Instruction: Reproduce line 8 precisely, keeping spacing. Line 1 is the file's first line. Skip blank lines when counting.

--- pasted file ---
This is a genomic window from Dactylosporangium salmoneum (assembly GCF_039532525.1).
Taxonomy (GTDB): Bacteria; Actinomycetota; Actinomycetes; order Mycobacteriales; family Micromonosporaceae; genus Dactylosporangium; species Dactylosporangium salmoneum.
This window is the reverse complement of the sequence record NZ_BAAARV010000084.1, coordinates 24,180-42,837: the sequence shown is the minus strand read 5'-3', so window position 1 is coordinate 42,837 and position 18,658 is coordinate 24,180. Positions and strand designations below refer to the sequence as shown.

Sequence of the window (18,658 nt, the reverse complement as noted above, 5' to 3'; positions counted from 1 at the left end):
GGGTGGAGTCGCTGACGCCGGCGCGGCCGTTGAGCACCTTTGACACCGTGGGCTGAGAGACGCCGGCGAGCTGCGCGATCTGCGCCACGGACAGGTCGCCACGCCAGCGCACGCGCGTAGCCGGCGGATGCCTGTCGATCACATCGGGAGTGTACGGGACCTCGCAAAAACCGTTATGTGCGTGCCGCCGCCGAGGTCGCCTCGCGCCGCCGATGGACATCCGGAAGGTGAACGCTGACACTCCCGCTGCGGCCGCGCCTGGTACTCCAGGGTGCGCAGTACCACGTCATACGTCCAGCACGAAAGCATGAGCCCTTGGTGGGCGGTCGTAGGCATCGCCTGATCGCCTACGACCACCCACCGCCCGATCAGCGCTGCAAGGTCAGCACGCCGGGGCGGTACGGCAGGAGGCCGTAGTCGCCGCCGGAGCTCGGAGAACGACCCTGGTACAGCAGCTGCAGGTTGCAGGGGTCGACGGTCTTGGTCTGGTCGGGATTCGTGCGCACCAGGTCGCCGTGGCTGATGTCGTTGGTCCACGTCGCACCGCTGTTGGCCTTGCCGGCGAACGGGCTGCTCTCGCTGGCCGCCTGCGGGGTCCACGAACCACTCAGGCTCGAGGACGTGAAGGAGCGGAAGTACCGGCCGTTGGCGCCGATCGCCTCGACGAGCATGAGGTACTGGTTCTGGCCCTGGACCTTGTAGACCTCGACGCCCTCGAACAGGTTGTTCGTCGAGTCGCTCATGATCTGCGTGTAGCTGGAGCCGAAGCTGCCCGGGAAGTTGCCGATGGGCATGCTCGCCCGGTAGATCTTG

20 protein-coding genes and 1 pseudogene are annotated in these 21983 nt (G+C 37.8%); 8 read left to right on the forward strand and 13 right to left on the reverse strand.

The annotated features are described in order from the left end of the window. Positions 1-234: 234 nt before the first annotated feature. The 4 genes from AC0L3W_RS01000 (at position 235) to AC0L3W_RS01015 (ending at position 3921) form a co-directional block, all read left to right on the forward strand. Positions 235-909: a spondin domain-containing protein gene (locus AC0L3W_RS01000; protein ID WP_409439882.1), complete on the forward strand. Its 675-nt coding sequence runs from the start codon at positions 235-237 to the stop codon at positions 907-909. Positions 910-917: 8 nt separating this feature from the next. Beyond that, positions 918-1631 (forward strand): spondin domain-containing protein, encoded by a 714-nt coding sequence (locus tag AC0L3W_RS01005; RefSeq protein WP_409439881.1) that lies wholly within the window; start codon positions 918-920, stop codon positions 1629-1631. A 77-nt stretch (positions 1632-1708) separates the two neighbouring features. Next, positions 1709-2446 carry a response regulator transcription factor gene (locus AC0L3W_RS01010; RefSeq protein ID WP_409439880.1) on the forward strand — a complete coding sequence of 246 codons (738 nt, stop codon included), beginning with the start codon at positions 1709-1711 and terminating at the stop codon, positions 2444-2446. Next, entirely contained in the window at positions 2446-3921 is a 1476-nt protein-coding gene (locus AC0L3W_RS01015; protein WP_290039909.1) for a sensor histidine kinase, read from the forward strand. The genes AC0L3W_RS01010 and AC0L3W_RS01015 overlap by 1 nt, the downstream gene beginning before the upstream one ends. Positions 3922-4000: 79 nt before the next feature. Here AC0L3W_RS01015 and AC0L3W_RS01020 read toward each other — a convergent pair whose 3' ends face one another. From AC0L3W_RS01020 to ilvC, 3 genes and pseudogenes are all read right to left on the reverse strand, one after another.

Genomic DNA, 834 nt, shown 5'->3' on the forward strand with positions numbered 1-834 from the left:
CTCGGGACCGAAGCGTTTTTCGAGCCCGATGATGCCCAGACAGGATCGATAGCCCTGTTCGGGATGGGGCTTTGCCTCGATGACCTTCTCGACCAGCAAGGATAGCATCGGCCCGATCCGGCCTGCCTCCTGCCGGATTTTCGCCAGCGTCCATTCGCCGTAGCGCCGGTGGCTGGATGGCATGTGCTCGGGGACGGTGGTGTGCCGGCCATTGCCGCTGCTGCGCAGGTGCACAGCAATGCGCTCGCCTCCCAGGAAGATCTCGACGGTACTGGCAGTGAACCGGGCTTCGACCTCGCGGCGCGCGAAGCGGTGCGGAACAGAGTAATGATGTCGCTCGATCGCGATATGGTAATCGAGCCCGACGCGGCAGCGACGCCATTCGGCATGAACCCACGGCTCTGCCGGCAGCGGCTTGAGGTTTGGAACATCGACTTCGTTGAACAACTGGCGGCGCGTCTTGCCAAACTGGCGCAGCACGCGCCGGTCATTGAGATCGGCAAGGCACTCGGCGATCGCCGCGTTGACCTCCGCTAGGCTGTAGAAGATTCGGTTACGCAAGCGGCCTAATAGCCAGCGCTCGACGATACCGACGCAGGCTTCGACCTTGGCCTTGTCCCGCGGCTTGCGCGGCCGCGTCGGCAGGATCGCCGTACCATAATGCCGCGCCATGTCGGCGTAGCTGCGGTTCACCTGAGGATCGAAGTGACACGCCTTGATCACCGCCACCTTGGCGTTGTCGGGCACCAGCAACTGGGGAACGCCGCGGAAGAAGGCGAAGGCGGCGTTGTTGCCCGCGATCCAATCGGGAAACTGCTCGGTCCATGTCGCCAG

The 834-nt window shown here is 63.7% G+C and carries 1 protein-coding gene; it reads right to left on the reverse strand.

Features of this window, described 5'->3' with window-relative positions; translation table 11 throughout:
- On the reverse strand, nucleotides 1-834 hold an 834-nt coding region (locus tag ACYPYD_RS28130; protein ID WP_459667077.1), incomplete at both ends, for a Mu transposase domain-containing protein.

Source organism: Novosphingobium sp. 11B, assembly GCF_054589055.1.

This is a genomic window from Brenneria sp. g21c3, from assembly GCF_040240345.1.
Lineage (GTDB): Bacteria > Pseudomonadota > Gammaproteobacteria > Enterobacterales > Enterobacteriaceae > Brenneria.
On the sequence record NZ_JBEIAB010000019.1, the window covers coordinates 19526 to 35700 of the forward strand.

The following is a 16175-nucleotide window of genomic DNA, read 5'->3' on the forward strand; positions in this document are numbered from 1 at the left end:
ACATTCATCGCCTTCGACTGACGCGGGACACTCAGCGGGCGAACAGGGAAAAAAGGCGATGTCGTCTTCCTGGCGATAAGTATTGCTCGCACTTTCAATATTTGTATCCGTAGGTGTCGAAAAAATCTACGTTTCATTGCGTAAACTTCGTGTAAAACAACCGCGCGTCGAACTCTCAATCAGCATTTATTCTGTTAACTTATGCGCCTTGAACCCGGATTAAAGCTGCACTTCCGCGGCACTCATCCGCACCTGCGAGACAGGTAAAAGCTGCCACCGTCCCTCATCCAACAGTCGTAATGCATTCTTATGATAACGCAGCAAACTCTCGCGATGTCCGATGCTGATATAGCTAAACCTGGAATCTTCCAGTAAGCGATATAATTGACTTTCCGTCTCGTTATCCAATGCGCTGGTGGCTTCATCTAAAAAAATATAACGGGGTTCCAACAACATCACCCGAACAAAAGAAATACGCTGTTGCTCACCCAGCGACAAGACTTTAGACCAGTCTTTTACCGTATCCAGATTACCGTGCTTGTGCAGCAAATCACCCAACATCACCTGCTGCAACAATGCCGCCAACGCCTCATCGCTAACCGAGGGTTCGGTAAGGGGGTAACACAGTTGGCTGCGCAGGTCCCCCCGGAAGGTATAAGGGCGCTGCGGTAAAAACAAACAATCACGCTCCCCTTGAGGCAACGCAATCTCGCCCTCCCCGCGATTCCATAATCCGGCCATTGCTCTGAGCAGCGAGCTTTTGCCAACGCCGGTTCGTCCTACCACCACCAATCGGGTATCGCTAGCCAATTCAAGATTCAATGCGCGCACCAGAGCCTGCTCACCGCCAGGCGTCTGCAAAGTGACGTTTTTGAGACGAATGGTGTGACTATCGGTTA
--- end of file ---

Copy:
Genomic DNA, 834 nt, shown 5'->3' on the forward strand with positions numbered 1-834 from the left: